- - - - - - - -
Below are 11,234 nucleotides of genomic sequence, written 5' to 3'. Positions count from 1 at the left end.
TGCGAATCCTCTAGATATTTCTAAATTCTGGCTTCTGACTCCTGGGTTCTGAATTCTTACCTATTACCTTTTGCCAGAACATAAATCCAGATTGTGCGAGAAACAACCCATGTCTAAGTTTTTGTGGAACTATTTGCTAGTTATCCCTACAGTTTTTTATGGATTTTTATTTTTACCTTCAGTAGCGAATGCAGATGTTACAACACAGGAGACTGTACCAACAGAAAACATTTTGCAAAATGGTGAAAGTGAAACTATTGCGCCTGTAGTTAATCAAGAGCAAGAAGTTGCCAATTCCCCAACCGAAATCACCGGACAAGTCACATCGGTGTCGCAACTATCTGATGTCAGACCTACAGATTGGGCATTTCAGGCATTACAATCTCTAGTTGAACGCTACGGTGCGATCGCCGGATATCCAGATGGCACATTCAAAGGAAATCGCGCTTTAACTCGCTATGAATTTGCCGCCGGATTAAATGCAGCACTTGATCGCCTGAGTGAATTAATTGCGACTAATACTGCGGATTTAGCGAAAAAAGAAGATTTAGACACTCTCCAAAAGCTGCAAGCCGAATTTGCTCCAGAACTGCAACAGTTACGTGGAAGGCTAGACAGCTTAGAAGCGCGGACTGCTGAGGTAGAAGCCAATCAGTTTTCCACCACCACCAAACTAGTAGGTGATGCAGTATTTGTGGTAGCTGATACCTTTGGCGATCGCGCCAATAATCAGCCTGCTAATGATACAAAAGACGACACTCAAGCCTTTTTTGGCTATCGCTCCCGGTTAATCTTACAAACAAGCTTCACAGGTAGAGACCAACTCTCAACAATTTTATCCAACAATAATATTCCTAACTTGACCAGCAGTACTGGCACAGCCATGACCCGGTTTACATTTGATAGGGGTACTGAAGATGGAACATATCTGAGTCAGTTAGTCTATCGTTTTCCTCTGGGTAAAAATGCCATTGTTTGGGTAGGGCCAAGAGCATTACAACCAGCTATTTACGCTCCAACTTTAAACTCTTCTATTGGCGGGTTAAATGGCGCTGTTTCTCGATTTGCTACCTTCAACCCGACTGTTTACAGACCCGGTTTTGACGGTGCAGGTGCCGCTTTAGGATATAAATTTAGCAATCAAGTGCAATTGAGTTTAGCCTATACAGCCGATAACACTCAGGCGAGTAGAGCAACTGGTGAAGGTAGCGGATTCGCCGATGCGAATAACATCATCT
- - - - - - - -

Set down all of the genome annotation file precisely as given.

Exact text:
Below are 11,234 nucleotides of genomic sequence, written 5' to 3'. Positions count from 1 at the left end.
TGCGAATCCTCTAGATATTTCTAAATTCTGGCTTCTGACTCCTGGGTTCTGAATTCTTACCTATTACCTTTTGCCAGAACATAAATCCAGATTGTGCGAGAAACAACCCATGTCTAAGTTTTTGTGGAACTATTTGCTAGTTATCCCTACAGTTTTTTATGGATTTTTATTTTTACCTTCAGTAGCGAATGCAGATGTTACAACACAGGAGACTGTACCAACAGAAAACATTTTGCAAAATGGTGAAAGTGAAACTATTGCGCCTGTAGTTAATCAAGAGCAAGAAGTTGCCAATTCCCCAACCGAAATCACCGGACAAGTCACATCGGTGTCGCAACTATCTGATGTCAGACCTACAGATTGGGCATTTCAGGCATTACAATCTCTAGTTGAACGCTACGGTGCGATCGCCGGATATCCAGATGGCACATTCAAAGGAAATCGCGCTTTAACTCGCTATGAATTTGCCGCCGGATTAAATGCAGCACTTGATCGCCTGAGTGAATTAATTGCGACTAATACTGCGGATTTAGCGAAAAAAGAAGATTTAGACACTCTCCAAAAGCTGCAAGCCGAATTTGCTCCAGAACTGCAACAGTTACGTGGAAGGCTAGACAGCTTAGAAGCGCGGACTGCTGAGGTAGAAGCCAATCAGTTTTCCACCACCACCAAACTAGTAGGTGATGCAGTATTTGTGGTAGCTGATACCTTTGGCGATCGCGCCAATAATCAGCCTGCTAATGATACAAAAGACGACACTCAAGCCTTTTTTGGCTATCGCTCCCGGTTAATCTTACAAACAAGCTTCACAGGTAGAGACCAACTCTCAACAATTTTATCCAACAATAATATTCCTAACTTGACCAGCAGTACTGGCACAGCCATGACCCGGTTTACATTTGATAGGGGTACTGAAGATGGAACATATCTGAGTCAGTTAGTCTATCGTTTTCCTCTGGGTAAAAATGCCATTGTTTGGGTAGGGCCAAGAGCATTACAACCAGCTATTTACGCTCCAACTTTAAACTCTTCTATTGGCGGGTTAAATGGCGCTGTTTCTCGATTTGCTACCTTCAACCCGACTGTTTACAGACCCGGTTTTGACGGTGCAGGTGCCGCTTTAGGATATAAATTTAGCAATCAAGTGCAATTGAGTTTAGCCTATACAGCCGATAACACTCAGGCGAGTAGAGCAACTGGTGAAGGTAGCGGATTCGCCGATGCGAATAACATCATCT